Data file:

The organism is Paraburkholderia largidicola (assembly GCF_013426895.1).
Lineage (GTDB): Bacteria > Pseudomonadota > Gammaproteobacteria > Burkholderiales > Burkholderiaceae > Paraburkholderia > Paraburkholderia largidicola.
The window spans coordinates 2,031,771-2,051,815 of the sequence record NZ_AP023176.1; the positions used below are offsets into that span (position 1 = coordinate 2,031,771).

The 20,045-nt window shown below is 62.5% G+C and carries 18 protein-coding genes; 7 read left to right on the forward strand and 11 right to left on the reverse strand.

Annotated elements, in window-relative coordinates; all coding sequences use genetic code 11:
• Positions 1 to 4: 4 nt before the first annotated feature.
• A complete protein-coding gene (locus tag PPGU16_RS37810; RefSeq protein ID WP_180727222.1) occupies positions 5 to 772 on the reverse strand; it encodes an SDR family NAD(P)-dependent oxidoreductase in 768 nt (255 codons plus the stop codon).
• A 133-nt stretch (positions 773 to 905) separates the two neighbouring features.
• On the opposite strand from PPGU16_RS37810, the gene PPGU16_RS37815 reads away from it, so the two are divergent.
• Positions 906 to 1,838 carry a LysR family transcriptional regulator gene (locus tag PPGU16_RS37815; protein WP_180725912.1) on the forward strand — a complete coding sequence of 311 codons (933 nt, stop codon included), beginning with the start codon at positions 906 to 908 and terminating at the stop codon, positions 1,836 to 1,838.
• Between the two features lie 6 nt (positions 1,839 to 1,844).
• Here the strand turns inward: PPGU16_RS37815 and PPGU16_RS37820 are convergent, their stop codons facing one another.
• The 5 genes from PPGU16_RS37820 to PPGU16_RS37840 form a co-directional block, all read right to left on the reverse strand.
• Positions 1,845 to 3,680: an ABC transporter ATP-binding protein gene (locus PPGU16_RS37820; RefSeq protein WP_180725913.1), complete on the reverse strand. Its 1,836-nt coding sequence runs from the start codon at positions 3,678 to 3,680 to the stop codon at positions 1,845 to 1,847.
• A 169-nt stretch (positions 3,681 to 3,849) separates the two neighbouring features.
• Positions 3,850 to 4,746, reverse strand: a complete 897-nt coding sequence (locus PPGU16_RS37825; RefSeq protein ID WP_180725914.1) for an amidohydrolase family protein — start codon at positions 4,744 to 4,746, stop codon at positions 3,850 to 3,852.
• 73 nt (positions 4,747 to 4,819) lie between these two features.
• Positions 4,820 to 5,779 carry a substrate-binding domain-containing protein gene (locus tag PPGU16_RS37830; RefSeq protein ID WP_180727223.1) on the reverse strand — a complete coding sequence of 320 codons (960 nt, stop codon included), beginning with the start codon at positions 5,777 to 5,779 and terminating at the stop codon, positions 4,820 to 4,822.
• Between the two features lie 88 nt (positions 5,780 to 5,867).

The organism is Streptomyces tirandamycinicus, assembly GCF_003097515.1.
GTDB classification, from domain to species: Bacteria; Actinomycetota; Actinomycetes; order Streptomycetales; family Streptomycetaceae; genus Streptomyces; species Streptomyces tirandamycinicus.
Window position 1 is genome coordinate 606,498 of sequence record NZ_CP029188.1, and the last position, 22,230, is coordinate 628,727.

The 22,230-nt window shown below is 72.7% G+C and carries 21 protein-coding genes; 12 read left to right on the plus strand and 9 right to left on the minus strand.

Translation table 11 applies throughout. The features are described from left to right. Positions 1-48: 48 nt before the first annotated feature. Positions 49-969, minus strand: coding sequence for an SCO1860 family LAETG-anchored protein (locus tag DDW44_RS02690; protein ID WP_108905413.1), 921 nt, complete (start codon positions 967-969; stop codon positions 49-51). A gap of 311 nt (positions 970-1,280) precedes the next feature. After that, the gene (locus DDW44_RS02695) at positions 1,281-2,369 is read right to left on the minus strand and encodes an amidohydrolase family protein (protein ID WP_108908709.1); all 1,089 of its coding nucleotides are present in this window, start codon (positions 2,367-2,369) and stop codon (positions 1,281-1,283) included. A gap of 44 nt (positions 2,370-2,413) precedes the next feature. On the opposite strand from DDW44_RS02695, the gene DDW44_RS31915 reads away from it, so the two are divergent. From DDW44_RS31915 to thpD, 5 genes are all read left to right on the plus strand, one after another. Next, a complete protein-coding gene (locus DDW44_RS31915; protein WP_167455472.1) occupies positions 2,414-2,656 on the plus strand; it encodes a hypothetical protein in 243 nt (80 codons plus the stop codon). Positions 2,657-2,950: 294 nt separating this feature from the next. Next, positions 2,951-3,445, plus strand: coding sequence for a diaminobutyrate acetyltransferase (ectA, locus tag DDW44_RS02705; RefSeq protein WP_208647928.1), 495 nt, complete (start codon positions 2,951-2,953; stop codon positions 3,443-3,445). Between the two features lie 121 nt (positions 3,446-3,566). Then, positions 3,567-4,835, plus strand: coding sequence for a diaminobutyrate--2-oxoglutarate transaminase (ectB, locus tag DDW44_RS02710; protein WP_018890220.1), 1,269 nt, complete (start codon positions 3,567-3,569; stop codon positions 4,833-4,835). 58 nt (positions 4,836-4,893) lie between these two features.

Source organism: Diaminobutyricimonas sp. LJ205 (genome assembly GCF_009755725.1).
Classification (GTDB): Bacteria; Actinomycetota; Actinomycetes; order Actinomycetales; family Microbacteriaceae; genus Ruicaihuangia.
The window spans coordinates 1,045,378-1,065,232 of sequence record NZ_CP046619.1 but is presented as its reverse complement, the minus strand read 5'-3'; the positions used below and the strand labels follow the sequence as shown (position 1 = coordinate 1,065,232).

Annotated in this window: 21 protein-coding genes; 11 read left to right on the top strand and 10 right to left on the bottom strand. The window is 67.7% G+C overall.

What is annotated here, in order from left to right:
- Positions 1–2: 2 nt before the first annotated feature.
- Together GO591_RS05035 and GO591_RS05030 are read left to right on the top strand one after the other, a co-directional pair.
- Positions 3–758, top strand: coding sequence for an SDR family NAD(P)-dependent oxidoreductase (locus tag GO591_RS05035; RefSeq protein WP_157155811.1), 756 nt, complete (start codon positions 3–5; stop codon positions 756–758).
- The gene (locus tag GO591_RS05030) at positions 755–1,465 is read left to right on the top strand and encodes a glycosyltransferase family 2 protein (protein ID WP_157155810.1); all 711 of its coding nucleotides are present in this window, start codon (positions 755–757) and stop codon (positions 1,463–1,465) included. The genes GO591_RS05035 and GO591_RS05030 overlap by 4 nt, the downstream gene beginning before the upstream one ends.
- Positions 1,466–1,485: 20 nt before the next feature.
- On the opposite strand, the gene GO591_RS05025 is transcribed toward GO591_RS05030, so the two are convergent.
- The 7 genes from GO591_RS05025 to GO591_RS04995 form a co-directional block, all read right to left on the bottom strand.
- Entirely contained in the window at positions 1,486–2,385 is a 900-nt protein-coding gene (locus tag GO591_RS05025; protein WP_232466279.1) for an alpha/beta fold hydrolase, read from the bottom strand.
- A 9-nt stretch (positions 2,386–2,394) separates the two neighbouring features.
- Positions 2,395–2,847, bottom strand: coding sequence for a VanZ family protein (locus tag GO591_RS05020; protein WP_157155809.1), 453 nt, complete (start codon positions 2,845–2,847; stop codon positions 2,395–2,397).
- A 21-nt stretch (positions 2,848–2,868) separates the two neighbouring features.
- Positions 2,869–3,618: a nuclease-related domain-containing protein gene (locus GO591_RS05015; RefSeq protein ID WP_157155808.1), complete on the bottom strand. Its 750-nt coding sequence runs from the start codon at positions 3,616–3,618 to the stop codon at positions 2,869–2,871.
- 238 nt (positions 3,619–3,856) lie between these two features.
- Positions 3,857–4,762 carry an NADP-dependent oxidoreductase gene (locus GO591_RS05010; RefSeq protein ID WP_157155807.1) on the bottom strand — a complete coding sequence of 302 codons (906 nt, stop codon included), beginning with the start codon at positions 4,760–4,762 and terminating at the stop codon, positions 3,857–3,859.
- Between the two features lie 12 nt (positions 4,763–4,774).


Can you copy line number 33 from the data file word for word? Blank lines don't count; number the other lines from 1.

- The gene (locus tag GO591_RS05030) at positions 755–1,465 is read left to right on the top strand and encodes a glycosyltransferase family 2 protein (protein ID WP_157155810.1); all 711 of its coding nucleotides are present in this window, start codon (positions 755–757) and stop codon (positions 1,463–1,465) included. The genes GO591_RS05035 and GO591_RS05030 overlap by 4 nt, the downstream gene beginning before the upstream one ends.